In recent years, however, the average person is becoming increasingly aware (and perhaps concerned with) the volatility in the stock market and now many people have begun to question the prevailing narrative that this is the best and only place they should be investing their money. 

This concern for the stock market’s volatility is leading many people into the warm embrace of good old real estate. 

The future looks bright once you realize real estate provides superior returns as well.  Check out our
What type of Investment Should You Make to Secure your Financial Freedom? investor guide for an in-depth analysis of market data that proves real estate is superior to the stock market for long term growth of your capital.

A Roth Self-Directed IRA provides further layers of benefits.  Roth IRAs allow the account holder to grow their retirement capital tax-free. 

For those who are in a higher tax bracket, this is an extremely important consideration. 

We have clients who have invested with us exclusively through their self-directed IRA as part of a tax-planning strategy.  

Beyond the fact that real estate provides demonstrably superior returns, the simple lack of diversification in your typical retirement account can spell doom for the would-be retiree if there’s turbulence in the stock market when they finally go to cash in on their years of hard work and retire.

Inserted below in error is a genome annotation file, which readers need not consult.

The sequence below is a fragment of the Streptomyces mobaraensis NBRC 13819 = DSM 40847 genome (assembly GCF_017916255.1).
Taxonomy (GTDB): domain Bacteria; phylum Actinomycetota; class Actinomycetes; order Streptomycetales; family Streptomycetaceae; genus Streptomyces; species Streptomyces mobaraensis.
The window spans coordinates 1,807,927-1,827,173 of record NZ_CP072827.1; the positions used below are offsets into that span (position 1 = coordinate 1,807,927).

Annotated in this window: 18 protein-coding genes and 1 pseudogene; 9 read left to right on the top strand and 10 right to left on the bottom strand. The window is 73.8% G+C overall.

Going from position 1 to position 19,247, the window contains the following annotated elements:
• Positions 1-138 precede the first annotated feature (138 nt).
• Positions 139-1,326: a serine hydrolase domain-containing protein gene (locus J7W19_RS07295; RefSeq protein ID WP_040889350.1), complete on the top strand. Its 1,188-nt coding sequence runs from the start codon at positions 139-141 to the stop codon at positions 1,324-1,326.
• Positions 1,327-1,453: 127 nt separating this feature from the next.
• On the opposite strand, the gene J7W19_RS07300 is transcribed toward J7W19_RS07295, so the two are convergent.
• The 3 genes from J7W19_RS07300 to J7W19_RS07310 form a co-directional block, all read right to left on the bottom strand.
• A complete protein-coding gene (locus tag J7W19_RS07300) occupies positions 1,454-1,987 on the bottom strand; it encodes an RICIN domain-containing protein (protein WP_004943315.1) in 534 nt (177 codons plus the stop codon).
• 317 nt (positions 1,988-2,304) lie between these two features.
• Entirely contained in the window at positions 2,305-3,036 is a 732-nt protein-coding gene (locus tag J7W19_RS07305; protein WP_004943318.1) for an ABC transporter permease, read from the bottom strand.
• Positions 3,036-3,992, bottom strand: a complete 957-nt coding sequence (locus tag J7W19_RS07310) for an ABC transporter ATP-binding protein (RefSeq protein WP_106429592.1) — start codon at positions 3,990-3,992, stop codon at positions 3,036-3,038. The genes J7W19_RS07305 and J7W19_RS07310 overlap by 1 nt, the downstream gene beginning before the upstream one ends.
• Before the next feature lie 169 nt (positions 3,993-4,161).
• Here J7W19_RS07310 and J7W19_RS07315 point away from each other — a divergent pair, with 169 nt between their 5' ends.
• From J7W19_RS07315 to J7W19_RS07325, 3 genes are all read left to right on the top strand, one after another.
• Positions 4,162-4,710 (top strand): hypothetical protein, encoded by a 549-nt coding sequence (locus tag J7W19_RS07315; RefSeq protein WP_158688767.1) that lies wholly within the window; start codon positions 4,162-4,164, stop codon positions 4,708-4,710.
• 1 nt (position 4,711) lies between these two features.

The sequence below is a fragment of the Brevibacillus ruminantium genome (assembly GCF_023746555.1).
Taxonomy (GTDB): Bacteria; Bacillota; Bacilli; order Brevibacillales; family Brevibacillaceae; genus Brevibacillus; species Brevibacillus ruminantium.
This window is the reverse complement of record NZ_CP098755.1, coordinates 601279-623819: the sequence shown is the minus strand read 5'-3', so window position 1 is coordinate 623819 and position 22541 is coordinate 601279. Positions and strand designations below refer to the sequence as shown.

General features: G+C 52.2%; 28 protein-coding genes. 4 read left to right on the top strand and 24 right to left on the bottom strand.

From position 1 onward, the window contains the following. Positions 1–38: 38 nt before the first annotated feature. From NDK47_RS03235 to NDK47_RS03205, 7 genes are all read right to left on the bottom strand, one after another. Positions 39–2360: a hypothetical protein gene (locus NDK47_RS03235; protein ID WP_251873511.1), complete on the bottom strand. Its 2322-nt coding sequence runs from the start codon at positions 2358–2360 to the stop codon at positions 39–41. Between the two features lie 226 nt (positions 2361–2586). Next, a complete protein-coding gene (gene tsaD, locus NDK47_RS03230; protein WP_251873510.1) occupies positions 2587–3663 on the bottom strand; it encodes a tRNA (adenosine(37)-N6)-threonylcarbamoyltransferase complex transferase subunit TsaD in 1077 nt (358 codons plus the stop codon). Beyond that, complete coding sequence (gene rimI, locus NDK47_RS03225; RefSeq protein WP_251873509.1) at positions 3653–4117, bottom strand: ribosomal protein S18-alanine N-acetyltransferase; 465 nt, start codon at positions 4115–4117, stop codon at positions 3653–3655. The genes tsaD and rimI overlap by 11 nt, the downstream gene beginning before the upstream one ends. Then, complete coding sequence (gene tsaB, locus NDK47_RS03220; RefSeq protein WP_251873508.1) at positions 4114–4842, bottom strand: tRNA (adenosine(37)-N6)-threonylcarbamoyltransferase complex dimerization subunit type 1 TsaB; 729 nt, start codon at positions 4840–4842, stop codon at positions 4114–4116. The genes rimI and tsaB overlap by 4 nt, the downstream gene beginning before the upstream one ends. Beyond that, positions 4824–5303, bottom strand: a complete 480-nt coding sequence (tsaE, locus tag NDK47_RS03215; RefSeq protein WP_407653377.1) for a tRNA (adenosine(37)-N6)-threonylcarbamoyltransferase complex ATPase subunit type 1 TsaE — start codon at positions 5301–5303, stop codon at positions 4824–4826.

Having a good chunk of your portfolio in passive real estate investments can shield you from these worst-case scenarios.  

What Can You Invest In With a Self-Directed IRA?

How to Use your Self-Directed IRA or Solo 401k to Invest in Real Estate Passively

The IRS provides a wide array of investment options for your self directed IRA. 

You could, for example, invest your retirement dollars into other alternative investments like foreign currency trading (forex).  

You can even get creative with it and fund entertainment business ventures like the creation of a video game or television show. 

Of course, given that these are supposed to be funds for retirement, most people are looking for stable and strong returns, not something even more volatile and risky than stocks!

That’s why one of the most popular ways to invest your self directed IRA capital is in real estate. 

This can come in a variety of forms, from actual physical investments into real estate assets, to more exotic options like using your self directed IRA funds to provide loans to other individuals for the purchase or rehabilitation of real estate assets.

Most people tend to be interested in direct investment into real estate.  There are two ways to do this.  The first and more traditional way is to directly purchase a real estate asset by yourself as an active investor

Some examples here would be purchasing a single family, duplex, or condo that you intend to rent out.

The other option is to directly invest into real estate passively through real estate syndications. 

These are crowdfunded real estate investments where full time real estate professionals source larger and more profitable deals that are purchased collectively with their investor base. 

The investors do not have any active work to perform in this model, other than judging new investment offerings as they come.